AD Main Menu

Legislator foiled in public records request to state

JUNEAU -- Rep. Mike Doogan just can't seem to get any love from the Department of Revenue.

The Anchorage Democrat has been waiting -- not so patiently -- for the department to get back to him on a request he made March 17 for a list of revenue department officials involved in drafting the administration's proposed oil tax bill, who they talked to and when.

Doogan and Rep. Les Gara raised concerns at the March House Finance Committee hearing on House Bill 110 that the legislation may have been drafted by the oil industry, rather than the administration. They believe Revenue Commissioner Bryan Butcher and his staff were unable to answer some questions about the bill that they should have known. So Doogan, a former journalist, decided to ask for the list of who had met with who and when to see if he could figure out oil company involvement.

Doogan took to the House floor on Thursday to inform his colleagues that he still hasn't gotten an answer. It's not the first time in recent weeks Doogan has used the open mic of the floor to criticize the department for ignoring his request.

Doogan said the department originally only addressed who Butcher had talked to. He complained via a formal public records request re-stating his original question.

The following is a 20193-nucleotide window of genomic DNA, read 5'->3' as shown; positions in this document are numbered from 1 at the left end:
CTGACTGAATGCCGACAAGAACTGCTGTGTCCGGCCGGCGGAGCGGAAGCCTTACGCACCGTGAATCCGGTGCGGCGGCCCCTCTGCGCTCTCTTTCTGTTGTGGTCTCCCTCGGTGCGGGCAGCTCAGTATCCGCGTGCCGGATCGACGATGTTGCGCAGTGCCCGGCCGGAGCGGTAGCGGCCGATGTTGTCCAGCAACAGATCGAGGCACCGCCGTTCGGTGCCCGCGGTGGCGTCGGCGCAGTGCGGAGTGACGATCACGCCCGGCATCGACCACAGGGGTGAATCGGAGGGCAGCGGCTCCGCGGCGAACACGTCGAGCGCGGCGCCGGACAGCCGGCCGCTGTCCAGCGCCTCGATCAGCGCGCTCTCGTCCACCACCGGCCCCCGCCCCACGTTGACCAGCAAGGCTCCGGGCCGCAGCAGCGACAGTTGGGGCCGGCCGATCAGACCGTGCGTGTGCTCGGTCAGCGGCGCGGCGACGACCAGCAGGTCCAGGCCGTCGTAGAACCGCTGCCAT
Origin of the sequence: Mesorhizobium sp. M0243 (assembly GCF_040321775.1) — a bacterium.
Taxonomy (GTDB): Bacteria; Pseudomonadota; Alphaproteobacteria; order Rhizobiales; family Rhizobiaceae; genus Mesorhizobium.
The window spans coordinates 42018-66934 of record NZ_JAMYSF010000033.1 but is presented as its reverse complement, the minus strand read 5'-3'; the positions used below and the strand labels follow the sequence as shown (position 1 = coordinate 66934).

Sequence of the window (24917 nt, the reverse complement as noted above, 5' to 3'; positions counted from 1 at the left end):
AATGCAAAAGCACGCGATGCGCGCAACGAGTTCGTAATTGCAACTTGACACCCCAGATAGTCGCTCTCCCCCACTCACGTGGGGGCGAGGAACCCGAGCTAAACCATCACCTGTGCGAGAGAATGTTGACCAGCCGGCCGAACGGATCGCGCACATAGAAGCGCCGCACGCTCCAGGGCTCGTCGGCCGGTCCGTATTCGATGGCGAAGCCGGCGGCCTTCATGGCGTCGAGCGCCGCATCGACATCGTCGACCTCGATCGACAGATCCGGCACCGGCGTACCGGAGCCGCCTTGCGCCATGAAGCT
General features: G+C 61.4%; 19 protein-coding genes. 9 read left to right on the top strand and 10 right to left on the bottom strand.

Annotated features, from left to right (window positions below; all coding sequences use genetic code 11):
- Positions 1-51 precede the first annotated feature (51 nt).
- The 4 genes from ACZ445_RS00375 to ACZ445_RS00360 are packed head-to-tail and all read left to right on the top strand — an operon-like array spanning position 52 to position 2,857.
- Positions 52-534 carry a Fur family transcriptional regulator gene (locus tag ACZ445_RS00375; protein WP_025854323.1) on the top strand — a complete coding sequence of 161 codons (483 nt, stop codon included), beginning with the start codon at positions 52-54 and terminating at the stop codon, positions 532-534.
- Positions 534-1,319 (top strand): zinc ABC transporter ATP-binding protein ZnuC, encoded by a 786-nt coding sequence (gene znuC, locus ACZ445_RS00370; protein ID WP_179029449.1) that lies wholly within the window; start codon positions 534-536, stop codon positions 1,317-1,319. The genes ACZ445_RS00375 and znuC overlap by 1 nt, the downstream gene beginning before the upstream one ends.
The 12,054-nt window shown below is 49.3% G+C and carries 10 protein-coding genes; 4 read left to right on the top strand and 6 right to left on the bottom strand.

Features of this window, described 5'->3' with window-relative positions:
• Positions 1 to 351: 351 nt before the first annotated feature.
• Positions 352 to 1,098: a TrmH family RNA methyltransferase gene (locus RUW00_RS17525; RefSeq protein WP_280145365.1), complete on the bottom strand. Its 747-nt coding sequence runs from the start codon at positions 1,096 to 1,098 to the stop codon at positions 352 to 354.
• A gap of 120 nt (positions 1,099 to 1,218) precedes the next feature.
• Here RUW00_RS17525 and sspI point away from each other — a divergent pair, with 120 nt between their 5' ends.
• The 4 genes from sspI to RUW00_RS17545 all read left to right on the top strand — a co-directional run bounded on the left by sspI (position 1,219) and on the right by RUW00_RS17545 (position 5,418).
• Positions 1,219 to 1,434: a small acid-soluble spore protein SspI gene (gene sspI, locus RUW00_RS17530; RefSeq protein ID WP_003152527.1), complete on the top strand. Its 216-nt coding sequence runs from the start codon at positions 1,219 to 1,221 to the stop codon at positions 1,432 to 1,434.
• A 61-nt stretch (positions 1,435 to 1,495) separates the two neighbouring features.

"Then a cone of silence descended," Doogan said.

A couple of days ago, he got a letter telling him the department doesn't have a list of "meeting dates or names of participants" of people involved in drafting the bill.

"So, Mr. Speaker, I am left with one of only two things," Doogan said. "Either they don't actually keep track of who they talk to -- which raises some questions about how the department is being run and, frankly, how the administration is being run -- or if they have a list, they just don't want to give it to me."

So Doogan says he will be voting against the confirmation of Butcher in Friday's joint floor session where both bodies will convene to give a thumbs up or thumbs down on Parnell's picks for myriad boards, commissions and agency commissioner posts. That decision, Doogan said, is "on the grounds that either his department isn't doing its job or he's not doing his job."

Butcher and Parnell have said the oil industry was asked for input but that industry officials were not involved in the drafting of the legislation.

The measure would revamp the state's tax structure, reducing the amount of tax paid on North Slope production. Estimates have put the cost to the state at $2 billion a year. Another section of the bill allows oil producers to take billions more in tax credits for work done in existing fields as well as for new exploration projects.

It passed the House but is unlikely to get out of the Senate which prefers to wait for studies, due in September, that senators believe will provide much more information on which to base a decision.

Contact Patti Epler at patti(at)alaskadispatch.com.